After a decade of food recalls under the Food Safety Modernization Act (FSMA), not everything has turned out as expected.
President Barack Obama signed the FSMA into law during the first week of 2011. Among the many new powers that the FSMA gives the U.S. Food and Drug Administration (FDA) is the right to mandatory food recalls.
Yet in the first decade of FSMA, there’s only been a handful of mandatory recalls. It’s likely true that U.S. Rep. Rosa DeLauro, D-CT, has called for more mandatory recalls than FDA. As chair of the food safety caucus in Congress, she’s been known to suggest when the FDA Commissioner should be ordering a mandatory recall.
It took eight years after gaining statutory power to mandate food recalls for FDA to use the authority just three times. Since 2011, the FDA used its mandatory recall power in 2013, 2014, and 2018.
FDA has not been “shy about flexing its recall muscles,” former FDA Commissioner Scott Gottlieb said: “It’s just that most companies collaborate with the FDA to initiate voluntary recalls of hazardous food products rapidly.”
Food companies are fond of reporting on their “voluntary recalls.” But how “voluntary” are they if inaction can result in criminal charges. That, some say, might be why FDA’s mandatory recall authority does not have to be directly used to be effective.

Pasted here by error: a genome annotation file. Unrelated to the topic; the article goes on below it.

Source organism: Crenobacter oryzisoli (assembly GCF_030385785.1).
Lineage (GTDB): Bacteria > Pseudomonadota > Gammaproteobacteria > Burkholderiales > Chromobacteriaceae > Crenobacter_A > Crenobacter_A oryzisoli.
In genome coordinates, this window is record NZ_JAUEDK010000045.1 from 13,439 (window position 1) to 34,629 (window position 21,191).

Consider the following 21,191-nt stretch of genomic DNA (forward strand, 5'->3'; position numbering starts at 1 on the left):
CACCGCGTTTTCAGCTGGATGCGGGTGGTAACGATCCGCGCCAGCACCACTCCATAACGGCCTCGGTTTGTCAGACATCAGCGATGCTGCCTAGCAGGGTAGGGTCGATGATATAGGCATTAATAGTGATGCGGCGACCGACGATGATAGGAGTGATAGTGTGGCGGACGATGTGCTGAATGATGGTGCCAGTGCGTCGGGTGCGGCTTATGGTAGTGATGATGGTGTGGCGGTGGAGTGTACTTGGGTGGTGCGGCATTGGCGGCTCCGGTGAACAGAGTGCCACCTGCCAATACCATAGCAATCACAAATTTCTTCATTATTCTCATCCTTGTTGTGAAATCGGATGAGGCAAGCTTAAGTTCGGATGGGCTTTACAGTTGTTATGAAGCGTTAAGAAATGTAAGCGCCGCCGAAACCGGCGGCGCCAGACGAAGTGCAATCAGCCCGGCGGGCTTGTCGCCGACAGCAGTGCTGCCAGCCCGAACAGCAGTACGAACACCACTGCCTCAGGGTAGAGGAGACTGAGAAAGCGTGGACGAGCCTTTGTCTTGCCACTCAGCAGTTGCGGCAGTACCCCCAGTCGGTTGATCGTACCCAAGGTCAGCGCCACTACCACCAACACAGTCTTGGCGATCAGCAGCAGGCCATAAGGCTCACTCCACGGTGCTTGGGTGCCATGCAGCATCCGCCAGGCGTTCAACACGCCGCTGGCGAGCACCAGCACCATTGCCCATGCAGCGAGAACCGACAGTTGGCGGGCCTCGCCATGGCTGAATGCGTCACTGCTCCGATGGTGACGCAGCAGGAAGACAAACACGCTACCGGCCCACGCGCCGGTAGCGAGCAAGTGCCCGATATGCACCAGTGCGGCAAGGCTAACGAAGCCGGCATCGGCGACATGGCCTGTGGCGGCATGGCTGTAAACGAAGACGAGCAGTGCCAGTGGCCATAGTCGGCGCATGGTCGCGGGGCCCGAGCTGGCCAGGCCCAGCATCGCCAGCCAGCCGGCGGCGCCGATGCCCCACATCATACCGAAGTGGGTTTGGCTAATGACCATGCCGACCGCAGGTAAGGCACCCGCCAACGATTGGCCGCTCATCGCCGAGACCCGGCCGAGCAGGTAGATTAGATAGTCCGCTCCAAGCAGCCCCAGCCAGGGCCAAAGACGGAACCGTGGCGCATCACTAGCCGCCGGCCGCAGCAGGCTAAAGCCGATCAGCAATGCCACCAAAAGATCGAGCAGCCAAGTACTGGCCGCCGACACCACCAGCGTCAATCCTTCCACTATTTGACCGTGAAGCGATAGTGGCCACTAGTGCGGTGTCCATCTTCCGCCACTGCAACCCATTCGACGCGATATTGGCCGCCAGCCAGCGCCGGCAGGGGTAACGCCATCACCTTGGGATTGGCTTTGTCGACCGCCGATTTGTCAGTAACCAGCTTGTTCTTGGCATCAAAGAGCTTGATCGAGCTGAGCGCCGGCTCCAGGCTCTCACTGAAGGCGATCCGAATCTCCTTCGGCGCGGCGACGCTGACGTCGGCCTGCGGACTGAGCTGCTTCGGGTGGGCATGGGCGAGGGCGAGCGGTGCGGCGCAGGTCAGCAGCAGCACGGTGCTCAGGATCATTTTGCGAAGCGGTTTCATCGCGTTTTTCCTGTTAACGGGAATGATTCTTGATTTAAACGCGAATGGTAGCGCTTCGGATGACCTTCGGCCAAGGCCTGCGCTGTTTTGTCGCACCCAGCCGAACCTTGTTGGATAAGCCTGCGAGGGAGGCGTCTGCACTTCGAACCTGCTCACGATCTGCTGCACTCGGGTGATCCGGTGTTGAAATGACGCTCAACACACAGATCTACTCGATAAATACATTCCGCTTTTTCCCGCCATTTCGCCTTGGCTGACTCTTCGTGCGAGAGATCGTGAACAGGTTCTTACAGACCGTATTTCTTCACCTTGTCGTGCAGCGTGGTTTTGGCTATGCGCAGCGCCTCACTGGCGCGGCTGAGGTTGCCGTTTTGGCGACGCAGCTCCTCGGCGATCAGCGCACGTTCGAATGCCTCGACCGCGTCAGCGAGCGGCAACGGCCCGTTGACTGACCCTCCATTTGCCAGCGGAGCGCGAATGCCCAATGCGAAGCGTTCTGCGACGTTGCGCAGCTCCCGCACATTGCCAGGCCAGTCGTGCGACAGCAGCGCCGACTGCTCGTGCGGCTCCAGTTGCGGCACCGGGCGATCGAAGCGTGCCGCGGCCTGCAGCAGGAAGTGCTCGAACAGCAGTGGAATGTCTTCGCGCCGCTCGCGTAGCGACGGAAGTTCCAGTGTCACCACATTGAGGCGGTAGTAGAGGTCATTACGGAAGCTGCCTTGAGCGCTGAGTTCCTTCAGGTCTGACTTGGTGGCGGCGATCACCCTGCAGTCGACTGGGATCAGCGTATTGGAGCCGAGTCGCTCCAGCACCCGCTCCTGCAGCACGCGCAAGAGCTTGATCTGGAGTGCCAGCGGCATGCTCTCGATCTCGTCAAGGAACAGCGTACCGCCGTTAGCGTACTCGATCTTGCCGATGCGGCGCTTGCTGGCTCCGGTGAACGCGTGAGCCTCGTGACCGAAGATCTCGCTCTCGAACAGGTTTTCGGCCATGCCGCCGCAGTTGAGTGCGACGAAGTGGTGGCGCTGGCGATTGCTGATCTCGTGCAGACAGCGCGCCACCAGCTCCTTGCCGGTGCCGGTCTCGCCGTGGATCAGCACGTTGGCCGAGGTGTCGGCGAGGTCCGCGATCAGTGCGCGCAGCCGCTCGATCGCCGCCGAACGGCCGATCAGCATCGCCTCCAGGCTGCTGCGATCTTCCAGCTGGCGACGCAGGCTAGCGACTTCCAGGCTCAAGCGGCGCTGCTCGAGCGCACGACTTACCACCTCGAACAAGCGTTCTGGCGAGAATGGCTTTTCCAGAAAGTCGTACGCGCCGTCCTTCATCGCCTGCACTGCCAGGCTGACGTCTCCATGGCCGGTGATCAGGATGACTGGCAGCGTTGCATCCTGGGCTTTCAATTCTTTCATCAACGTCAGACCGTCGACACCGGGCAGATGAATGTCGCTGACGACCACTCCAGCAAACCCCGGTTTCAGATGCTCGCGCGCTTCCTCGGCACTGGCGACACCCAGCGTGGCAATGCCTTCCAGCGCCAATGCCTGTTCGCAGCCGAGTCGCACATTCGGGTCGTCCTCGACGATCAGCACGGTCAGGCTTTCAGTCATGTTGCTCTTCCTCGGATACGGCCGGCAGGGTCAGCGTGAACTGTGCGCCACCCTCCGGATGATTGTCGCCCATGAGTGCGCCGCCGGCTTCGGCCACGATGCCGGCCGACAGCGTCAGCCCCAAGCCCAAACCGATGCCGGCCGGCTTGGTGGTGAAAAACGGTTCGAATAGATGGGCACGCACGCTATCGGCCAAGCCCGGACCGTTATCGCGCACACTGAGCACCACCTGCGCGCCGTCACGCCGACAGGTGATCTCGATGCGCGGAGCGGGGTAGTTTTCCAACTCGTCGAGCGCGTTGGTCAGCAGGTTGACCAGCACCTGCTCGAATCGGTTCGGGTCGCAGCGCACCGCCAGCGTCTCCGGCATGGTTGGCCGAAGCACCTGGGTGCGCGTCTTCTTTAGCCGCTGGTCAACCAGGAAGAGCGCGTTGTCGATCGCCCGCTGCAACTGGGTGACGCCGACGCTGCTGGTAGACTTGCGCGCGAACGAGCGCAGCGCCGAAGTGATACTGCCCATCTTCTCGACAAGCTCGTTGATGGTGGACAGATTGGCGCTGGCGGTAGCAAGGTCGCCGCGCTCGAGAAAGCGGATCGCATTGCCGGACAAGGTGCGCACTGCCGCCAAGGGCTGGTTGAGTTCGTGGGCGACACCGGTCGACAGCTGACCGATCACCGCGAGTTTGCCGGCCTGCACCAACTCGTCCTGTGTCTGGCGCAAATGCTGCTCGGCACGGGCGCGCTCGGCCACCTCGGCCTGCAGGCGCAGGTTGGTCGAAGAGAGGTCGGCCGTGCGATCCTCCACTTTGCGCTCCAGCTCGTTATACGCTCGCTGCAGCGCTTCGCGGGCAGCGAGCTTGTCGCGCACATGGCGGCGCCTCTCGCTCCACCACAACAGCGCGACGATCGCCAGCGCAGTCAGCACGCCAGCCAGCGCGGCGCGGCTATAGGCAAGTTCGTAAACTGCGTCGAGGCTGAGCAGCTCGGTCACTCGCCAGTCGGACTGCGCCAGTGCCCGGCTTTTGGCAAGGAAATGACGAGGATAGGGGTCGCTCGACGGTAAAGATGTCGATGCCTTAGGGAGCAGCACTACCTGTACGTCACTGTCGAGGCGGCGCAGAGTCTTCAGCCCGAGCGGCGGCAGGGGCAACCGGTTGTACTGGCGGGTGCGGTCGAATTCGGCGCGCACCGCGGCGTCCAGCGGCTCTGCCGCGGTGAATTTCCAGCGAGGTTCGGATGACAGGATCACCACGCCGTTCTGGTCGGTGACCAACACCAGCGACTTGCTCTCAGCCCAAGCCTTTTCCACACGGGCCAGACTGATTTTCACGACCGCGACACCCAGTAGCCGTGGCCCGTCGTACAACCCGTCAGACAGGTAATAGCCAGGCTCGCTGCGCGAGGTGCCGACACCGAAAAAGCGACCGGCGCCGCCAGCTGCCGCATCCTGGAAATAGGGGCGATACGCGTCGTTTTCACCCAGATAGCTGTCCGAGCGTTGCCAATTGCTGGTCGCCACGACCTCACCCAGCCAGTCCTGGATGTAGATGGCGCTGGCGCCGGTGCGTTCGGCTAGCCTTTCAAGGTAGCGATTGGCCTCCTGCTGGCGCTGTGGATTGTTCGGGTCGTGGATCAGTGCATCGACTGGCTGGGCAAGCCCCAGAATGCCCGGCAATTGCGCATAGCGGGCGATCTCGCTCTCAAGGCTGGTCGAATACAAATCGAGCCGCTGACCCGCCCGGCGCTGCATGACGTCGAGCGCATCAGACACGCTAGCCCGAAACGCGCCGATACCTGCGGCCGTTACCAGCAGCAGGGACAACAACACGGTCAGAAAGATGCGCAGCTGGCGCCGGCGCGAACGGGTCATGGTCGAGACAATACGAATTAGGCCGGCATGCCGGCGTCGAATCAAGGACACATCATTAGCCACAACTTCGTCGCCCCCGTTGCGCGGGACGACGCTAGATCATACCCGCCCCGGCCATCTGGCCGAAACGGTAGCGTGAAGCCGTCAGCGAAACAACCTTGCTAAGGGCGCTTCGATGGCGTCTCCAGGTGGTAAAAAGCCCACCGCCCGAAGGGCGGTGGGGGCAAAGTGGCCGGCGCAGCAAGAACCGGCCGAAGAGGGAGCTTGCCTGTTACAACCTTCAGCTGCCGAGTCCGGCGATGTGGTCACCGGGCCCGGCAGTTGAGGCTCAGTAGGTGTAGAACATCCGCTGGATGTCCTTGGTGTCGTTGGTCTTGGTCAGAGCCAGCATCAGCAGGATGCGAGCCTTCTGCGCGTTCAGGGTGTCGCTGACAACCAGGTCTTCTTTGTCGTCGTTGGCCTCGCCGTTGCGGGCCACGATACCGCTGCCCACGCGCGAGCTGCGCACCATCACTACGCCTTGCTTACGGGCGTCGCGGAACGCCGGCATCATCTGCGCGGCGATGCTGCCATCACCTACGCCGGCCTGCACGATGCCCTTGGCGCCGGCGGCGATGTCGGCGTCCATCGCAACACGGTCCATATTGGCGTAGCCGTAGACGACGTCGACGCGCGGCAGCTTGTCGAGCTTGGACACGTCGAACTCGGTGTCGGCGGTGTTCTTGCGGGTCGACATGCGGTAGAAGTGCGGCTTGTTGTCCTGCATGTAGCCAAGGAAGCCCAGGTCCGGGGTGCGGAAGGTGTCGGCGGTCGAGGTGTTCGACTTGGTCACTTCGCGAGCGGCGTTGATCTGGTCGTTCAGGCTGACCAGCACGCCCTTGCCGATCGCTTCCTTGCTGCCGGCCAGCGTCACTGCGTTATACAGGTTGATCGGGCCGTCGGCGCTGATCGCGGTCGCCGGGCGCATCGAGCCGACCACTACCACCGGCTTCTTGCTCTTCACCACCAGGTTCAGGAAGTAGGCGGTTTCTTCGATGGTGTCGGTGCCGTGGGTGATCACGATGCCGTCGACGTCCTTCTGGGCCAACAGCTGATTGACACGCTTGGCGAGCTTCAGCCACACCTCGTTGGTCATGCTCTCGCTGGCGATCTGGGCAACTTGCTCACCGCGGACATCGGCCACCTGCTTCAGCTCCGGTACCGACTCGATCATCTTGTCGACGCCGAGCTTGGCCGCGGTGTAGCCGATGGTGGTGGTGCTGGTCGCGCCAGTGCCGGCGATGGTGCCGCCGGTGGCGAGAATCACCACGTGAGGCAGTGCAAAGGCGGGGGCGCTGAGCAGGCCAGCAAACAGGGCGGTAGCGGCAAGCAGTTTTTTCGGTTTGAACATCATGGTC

Food recalls are part of the food safety landscape. FDA shares the authority over recalls with USDA’s Food Safety and Inspection Service (FSIS). The USDA does not, however, have mandatory recall authority for the products it regulates, which are meat, poultry and some processed egg products.
Sen. Kirsten Gillibrand (D-NY) has sponsored legislation to give the FSIS mandatory recall authority over contaminated meat and poultry. Without it, FSIS can only issue “public health alerts.” when public health is at risk.
Both FDA and FSIS announce recalls. These lists are hard to compare in that FDA’s usually involve “units” and FSIS keeps track of weights.
For most of the past couple of years, the top reason for FDA recalls has been undeclared allergens. Milk is the most common cause of food recalls for undeclared allergens.
Bacterial contamination concerns are the second most common reason for FDA recalls. And during the most recent quarter, bacterial contamination was the leading cause of FSIS recalls.
The most recent FSIS recalls shot up to 10.7 million pounds, up from 207,000 pounds during the previous quarter. Eight other FSIS recalls were for undeclared allergens (4), foreign material contamination(3), and lack of inspection. (1).
FSIS recalls were for poultry, pork, and beef products and multiple meat sources. USDA usually announces about a dozen recalls each quarter. FDA reports around 96 recalls per quarter.
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